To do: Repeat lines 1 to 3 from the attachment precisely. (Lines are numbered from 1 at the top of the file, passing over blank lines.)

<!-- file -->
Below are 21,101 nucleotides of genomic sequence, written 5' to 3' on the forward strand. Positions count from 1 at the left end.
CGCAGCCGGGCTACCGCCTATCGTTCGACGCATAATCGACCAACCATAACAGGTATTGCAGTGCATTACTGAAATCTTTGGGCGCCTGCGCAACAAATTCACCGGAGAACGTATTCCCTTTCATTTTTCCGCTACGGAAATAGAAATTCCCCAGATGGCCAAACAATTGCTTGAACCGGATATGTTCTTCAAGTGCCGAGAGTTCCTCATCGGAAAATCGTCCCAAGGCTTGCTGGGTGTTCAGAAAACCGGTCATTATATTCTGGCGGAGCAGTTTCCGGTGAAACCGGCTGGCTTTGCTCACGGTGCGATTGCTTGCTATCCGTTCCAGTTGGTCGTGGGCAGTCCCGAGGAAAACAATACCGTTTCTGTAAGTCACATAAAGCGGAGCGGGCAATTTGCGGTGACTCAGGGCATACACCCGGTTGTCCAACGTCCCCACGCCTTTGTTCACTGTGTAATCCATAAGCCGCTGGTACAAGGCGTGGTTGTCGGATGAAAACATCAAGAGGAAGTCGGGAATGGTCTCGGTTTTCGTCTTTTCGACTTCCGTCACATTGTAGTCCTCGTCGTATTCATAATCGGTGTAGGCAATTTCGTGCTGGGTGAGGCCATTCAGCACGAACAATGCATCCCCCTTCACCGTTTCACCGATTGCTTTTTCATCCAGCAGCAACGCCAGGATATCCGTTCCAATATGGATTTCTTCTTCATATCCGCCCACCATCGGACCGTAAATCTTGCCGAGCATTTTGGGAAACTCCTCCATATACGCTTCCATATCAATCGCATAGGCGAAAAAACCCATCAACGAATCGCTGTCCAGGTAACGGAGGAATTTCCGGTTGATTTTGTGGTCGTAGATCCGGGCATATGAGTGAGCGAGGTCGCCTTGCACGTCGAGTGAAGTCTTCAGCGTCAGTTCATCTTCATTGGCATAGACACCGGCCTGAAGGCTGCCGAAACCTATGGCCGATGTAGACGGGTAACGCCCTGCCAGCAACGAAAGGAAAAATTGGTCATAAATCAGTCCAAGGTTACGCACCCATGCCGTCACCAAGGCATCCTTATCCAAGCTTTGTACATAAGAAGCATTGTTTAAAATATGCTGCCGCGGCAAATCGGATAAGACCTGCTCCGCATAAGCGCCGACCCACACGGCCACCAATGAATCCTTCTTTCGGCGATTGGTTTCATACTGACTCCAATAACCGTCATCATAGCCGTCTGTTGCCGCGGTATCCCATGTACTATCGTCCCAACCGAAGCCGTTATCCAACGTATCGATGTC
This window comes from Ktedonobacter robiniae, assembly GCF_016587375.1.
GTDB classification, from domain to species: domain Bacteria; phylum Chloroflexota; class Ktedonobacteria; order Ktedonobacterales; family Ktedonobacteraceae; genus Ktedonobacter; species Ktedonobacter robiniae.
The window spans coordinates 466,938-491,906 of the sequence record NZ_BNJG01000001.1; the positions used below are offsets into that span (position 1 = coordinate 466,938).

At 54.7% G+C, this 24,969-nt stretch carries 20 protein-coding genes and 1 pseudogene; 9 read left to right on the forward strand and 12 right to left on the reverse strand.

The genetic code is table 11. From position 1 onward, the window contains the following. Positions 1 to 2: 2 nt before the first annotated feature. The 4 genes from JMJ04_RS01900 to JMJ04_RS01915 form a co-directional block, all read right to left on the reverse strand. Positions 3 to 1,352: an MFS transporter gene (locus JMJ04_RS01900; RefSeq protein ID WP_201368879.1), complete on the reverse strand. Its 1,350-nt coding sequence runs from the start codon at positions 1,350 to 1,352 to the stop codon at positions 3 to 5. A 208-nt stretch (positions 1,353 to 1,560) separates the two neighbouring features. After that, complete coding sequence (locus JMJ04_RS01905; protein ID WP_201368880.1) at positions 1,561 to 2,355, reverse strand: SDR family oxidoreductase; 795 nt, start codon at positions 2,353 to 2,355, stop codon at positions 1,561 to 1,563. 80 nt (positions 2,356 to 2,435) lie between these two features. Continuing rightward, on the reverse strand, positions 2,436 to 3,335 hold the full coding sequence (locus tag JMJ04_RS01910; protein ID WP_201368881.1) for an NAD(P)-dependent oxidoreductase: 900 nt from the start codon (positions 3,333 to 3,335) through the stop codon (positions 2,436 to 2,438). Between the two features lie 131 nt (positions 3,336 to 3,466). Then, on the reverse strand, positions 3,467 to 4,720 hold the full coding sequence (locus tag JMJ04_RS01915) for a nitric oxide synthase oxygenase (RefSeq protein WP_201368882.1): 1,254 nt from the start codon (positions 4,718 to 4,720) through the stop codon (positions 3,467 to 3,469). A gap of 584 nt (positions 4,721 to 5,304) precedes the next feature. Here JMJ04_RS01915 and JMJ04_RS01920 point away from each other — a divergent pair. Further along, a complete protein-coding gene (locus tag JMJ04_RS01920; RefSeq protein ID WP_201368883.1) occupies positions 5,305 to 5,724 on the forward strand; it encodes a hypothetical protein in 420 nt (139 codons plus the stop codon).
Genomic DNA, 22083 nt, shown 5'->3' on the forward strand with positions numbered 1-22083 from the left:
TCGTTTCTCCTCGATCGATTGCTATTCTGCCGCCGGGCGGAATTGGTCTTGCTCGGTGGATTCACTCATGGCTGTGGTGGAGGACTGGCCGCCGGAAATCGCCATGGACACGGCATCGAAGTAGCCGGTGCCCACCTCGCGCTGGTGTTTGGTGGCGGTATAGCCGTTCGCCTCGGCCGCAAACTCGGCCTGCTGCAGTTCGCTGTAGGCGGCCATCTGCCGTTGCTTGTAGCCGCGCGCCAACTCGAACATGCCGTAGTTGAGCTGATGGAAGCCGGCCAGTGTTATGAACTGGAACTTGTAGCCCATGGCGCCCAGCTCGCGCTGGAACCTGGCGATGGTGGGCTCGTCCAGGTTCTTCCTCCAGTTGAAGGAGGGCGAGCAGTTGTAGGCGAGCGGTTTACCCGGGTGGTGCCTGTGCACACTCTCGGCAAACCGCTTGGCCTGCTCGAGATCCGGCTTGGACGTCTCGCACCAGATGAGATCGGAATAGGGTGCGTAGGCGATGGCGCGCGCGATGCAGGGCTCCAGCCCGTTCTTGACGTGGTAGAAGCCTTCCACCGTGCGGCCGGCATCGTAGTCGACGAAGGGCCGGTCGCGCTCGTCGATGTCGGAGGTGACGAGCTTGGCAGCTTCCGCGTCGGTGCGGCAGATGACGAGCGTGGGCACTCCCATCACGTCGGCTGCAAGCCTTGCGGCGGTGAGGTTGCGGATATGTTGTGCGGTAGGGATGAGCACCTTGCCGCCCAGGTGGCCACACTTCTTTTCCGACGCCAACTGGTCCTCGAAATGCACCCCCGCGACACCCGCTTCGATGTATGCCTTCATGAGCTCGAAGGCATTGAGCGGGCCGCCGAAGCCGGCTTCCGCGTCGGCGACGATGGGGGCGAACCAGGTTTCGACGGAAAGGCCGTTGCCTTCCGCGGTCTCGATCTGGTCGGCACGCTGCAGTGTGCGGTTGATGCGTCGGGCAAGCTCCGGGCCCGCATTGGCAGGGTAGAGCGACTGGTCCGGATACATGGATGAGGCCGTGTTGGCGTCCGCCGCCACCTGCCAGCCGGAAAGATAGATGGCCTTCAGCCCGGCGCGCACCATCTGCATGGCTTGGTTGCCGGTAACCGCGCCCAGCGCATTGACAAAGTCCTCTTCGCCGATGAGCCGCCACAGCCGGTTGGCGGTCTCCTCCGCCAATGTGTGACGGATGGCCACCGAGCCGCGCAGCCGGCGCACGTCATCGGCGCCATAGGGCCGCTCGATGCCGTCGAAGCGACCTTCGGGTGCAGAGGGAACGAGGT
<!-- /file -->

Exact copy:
Below are 21,101 nucleotides of genomic sequence, written 5' to 3' on the forward strand. Positions count from 1 at the left end.
CGCAGCCGGGCTACCGCCTATCGTTCGACGCATAATCGACCAACCATAACAGGTATTGCAGTGCATTACTGAAATCTTTGGGCGCCTGCGCAACAAATTCACCGGAGAACGTATTCCCTTTCATTTTTCCGCTACGGAAATAGAAATTCCCCAGATGGCCAAACAATTGCTTGAACCGGATATGTTCTTCAAGTGCCGAGAGTTCCTCATCGGAAAATCGTCCCAAGGCTTGCTGGGTGTTCAGAAAACCGGTCATTATATTCTGGCGGAGCAGTTTCCGGTGAAACCGGCTGGCTTTGCTCACGGTGCGATTGCTTGCTATCCGTTCCAGTTGGTCGTGGGCAGTCCCGAGGAAAACAATACCGTTTCTGTAAGTCACATAAAGCGGAGCGGGCAATTTGCGGTGACTCAGGGCATACACCCGGTTGTCCAACGTCCCCACGCCTTTGTTCACTGTGTAATCCATAAGCCGCTGGTACAAGGCGTGGTTGTCGGATGAAAACATCAAGAGGAAGTCGGGAATGGTCTCGGTTTTCGTCTTTTCGACTTCCGTCACATTGTAGTCCTCGTCGTATTCATAATCGGTGTAGGCAATTTCGTGCTGGGTGAGGCCATTCAGCACGAACAATGCATCCCCCTTCACCGTTTCACCGATTGCTTTTTCATCCAGCAGCAACGCCAGGATATCCGTTCCAATATGGATTTCTTCTTCATATCCGCCCACCATCGGACCGTAAATCTTGCCGAGCATTTTGGGAAACTCCTCCATATACGCTTCCATATCAATCGCATAGGCGAAAAAACCCATCAACGAATCGCTGTCCAGGTAACGGAGGAATTTCCGGTTGATTTTGTGGTCGTAGATCCGGGCATATGAGTGAGCGAGGTCGCCTTGCACGTCGAGTGAAGTCTTCAGCGTCAGTTCATCTTCATTGGCATAGACACCGGCCTGAAGGCTGCCGAAACCTATGGCCGATGTAGACGGGTAACGCCCTGCCAGCAACGAAAGGAAAAATTGGTCATAAATCAGTCCAAGGTTACGCACCCATGCCGTCACCAAGGCATCCTTATCCAAGCTTTGTACATAAGAAGCATTGTTTAAAATATGCTGCCGCGGCAAATCGGATAAGACCTGCTCCGCATAAGCGCCGACCCACACGGCCACCAATGAATCCTTCTTTCGGCGATTGGTTTCATACTGACTCCAATAACCGTCATCATAGCCGTCTGTTGCCGCGGTATCCCATGTACTATCGTCCCAACCGAAGCCGTTATCCAACGTATCGATGTC
This window comes from Ktedonobacter robiniae, assembly GCF_016587375.1.